DILUTE SURFACTANT METHODS FOR CARBONATE FORMATIONS

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There are many carbonate reservoirs in US (and the world) with light oil and fracture pressure below its minimum miscibility pressure (or reservoir may be naturally fractured). Many carbonate reservoirs are naturally fractured. Waterflooding is effective in fractured reservoirs, if the formation is water-wet. Many fractured carbonate reservoirs, however, are mixed-wet and recoveries with conventional methods are low (less than 10%). Thermal and miscible tertiary recovery techniques are not effective in these reservoirs. Surfactant flooding (or huff-n-puff) is the only hope, yet it was developed for sandstone reservoirs in the past. The goal of this research is to evaluate dilute ... continued below

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22 pages

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Mohanty, Kishore K. January 1, 2004.

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Description

There are many carbonate reservoirs in US (and the world) with light oil and fracture pressure below its minimum miscibility pressure (or reservoir may be naturally fractured). Many carbonate reservoirs are naturally fractured. Waterflooding is effective in fractured reservoirs, if the formation is water-wet. Many fractured carbonate reservoirs, however, are mixed-wet and recoveries with conventional methods are low (less than 10%). Thermal and miscible tertiary recovery techniques are not effective in these reservoirs. Surfactant flooding (or huff-n-puff) is the only hope, yet it was developed for sandstone reservoirs in the past. The goal of this research is to evaluate dilute (hence relatively inexpensive) surfactant methods for carbonate formations and identify conditions under which they can be effective. Anionic surfactants (SS-6656, Alfoterra 35, 38, 63,65,68) have been identified which can change the wettability of the calcite surface to intermediate/water-wet condition as well or better than the cationic surfactant DTAB with a West Texas crude oil in the presence of Na{sub 2}CO{sub 3}. All the carbonate surfaces (Lithographic Limestone, Marble, Dolomite and Calcite) show similar behavior with respect to wettability alteration with surfactant 4-22. Anionic surfactants (5-166, Alfoterra-33 and Alfoterra-38 and Alfoterra-68), which lower the interfacial tension with a West Texas crude oil to very low values (<10{sup -2} nM/m), have also been identified. Plans for the next quarter include conducting wettability, mobilization, and imbibition studies.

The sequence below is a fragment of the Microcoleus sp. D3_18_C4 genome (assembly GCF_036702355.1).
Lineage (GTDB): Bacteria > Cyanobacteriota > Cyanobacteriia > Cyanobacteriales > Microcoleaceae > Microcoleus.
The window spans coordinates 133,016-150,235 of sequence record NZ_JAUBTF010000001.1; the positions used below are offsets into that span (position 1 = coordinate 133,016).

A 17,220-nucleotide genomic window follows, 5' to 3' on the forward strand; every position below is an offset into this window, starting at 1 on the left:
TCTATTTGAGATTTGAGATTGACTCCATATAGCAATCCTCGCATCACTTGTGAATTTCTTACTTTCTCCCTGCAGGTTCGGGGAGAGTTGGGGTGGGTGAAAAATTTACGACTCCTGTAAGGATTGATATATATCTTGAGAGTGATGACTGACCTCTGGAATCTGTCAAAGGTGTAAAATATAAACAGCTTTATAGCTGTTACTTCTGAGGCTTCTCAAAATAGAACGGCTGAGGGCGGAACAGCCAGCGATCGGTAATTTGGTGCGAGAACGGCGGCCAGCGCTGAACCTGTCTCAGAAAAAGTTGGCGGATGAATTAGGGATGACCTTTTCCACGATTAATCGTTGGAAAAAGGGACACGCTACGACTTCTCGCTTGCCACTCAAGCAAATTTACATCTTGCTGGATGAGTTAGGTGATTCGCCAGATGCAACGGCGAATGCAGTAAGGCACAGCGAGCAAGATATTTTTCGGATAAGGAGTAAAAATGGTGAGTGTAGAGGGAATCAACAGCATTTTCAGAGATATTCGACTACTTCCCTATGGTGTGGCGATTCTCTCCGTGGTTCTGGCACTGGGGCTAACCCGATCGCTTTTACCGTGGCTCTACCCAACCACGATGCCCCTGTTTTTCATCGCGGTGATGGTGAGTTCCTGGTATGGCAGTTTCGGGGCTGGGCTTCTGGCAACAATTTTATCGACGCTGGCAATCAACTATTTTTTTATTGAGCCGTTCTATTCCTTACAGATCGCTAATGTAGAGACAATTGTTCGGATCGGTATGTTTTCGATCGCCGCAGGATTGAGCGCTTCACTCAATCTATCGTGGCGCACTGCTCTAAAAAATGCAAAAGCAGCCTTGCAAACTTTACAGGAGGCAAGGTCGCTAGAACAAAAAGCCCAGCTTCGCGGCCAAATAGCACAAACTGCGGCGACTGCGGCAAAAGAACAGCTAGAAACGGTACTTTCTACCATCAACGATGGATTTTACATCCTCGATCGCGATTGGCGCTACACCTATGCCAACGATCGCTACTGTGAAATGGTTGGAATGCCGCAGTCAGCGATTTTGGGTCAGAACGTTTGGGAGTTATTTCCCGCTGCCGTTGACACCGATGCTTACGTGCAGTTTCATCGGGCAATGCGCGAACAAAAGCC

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22 pages

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OSTI as DE00823035

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  • Other Information: PBD: 1 Jan 2004

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  • Report No.: NONE
  • Grant Number: FC26-02NT15322
  • DOI: 10.2172/823035 | External Link
  • Office of Scientific & Technical Information Report Number: 823035
  • Archival Resource Key: ark:/67531/metadc782510

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  • January 1, 2004

Added to The UNT Digital Library

  • Dec. 3, 2015, 9:30 a.m.

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  • Jan. 3, 2017, 2:16 p.m.

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Mohanty, Kishore K. DILUTE SURFACTANT METHODS FOR CARBONATE FORMATIONS, report, January 1, 2004; United States. (digital.library.unt.edu/ark:/67531/metadc782510/: accessed June 19, 2018), University of North Texas Libraries, Digital Library, digital.library.unt.edu; crediting UNT Libraries Government Documents Department.